Holes in the walking surface
Changes in elevations – Curbs, mechanical troughs
Housekeeping – Trash, Spilled liquids, Mud or Ice accumulation
OSHA has put together a collection of resource materials that you can use for your Stand-down to Prevent Falls in Construction this week. Click here. These resources aren’t exclusive to this week…so use them through out the year to reinforce your message.
The construction industry doesn’t hold the exclusive rights to fall hazards or the fatalities associated with them. So, if you work in other industries make sure you take the time to look at the work areas and assess them for fall hazards. Some of the common potential hazards that come to mind when I think about other industries are:
Stairs – do your workers properly use the stairs?
Ladders – do your workers properly use ladders?
Loading docks – are your loading docks properly protected?
are all of your materials properly stored so they don’t become tripping hazards?
are all spills cleaned up properly so they don’t become slip hazards?
Now, for the one that hits home. Literally, at home. Think about all the things that you may do around your home that could create a fall hazard.
Do you use a ladder when you need to change that burned out light bulb, or do you stand on a chair? If you do use a ladder is it tall enough or are you standing on the top of it?
Do you use a step stool to reach the items stored on the top shelf of your kitchen cabinets, or are you standing on a chair, or, even worse, the counter?
Do you use the ladder properly when you are hanging your Holiday lights?
Falls are a major cause of serious injury and fatalities in the U.S. And they are ALL preventable.
For those that have never participated in the National Safety Stand-down to Prevent Falls in Construction it can seem a bit daunting. But, when you click the link above you will find a whole host of resources to use. Whether you are a large contractor that has employees exposed to many types of fall hazards, or a small contractor that simply works from ladders, this is a great opportunity to take the time to gather your forces and focus their attention on the specific fall hazards they face during the normal course of their work day.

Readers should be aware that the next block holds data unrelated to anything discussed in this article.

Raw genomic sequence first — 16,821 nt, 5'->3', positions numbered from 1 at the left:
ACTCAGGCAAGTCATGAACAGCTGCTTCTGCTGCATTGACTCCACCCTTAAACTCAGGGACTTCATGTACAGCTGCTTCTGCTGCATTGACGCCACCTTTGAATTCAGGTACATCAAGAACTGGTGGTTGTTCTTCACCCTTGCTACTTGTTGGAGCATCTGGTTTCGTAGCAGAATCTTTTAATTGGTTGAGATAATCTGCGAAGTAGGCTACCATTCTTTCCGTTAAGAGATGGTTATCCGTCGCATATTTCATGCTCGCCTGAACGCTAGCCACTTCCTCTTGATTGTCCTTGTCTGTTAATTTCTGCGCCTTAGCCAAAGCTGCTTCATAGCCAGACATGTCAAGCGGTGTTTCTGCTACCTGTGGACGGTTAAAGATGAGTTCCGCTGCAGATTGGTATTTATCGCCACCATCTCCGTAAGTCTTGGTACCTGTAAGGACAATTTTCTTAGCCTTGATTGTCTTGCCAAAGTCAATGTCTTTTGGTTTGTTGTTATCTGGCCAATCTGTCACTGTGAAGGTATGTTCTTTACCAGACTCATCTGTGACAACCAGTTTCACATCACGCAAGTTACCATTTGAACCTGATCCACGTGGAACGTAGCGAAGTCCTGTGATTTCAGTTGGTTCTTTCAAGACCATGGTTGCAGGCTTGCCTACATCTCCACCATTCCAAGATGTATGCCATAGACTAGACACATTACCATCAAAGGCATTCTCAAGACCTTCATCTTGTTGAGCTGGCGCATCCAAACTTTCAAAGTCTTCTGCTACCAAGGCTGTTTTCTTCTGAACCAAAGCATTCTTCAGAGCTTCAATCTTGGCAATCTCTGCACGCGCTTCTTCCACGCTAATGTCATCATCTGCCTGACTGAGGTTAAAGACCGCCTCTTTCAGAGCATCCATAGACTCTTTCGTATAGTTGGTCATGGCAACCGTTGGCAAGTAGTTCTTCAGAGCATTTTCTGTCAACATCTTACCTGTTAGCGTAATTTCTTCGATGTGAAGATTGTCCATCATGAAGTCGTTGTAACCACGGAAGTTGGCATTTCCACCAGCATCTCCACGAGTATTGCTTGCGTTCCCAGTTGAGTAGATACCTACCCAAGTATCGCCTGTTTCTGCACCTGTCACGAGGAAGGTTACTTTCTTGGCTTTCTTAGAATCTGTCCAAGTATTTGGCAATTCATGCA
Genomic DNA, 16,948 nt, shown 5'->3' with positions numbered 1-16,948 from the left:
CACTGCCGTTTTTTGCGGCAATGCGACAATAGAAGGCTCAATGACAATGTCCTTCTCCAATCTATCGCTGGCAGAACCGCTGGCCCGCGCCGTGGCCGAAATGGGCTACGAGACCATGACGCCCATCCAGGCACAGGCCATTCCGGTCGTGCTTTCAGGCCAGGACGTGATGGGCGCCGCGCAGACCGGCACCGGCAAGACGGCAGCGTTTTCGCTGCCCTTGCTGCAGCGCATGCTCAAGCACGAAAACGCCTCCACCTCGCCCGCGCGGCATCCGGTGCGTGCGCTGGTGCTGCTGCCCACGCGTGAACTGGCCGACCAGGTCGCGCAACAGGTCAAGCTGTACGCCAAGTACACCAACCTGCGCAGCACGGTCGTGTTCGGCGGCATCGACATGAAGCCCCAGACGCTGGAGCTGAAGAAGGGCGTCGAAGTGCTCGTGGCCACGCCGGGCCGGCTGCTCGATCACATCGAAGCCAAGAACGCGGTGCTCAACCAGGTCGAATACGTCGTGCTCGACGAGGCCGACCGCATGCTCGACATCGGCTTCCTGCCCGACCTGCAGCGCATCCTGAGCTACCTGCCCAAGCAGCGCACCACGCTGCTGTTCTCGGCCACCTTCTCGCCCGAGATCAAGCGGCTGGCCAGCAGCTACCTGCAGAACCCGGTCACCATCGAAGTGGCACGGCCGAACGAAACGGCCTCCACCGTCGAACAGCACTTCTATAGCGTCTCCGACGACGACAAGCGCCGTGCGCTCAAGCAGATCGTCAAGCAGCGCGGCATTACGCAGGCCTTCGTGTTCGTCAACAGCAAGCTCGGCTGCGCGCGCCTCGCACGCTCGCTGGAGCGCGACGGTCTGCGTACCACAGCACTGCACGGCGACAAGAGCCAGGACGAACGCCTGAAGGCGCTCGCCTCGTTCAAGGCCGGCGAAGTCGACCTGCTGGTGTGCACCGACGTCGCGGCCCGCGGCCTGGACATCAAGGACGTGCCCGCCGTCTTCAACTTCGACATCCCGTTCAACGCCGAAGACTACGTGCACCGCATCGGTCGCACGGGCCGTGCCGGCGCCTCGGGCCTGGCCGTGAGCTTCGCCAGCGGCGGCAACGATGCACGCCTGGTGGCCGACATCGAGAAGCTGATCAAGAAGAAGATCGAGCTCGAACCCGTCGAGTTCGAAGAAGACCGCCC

Or 15… Your Stand-down doesn’t have to take hours. It really is meant to be a concentrated focus on fall hazards in the construction work place that are specific to your workers. Get them involved.
What are the hazards you see?
How can we better address those hazards?
Are the tools provided appropriate?
Maybe you provide a ladder to work from but would a one-man lift be safer? quicker?
If you work at heights, have you addressed falling objects? Do you need to look into purchasing tool lanyards.
These small questions can really help you narrow your focus and address the real concerns that your workers face every day.
As of November 10, 2018, ALL Crane Operators MUST be certified. This certification is usually done through the following organizations:
Additionally, per the final rule of the regulation, the Crane Operators must also be “evaluated by their employer” to ensure they are qualified to operate the crane to which they have been assigned. The original deadline for this evaluation process was February 7, 2019. However, according to the temporary enforcement policy for evaluation and documentation of crane operators this deadline has been extended to April 15, 2019 AS LONG AS the employer has made a good faith effort to comply.
This new deadline is for the EVALUATION process ONLY. It is not for the Required Certification.
Read here for more information regarding the Crane Operator Certification.
One additional point that needs to be clarified is for the knuckle-boom cranes that are typically used for delivery of materials (such as drywall). There are times that these fall under the crane standard… specifically, when they are holding materials in the air while the material is either being installed, unloaded, unbundled, or un-palletized. If it is simply placing the full pallet or bundle of material on a balcony or upper floor or roof, etc. then it is not covered by the crane standards. For the Letter of Interpretation regarding this specific type of equipment see here.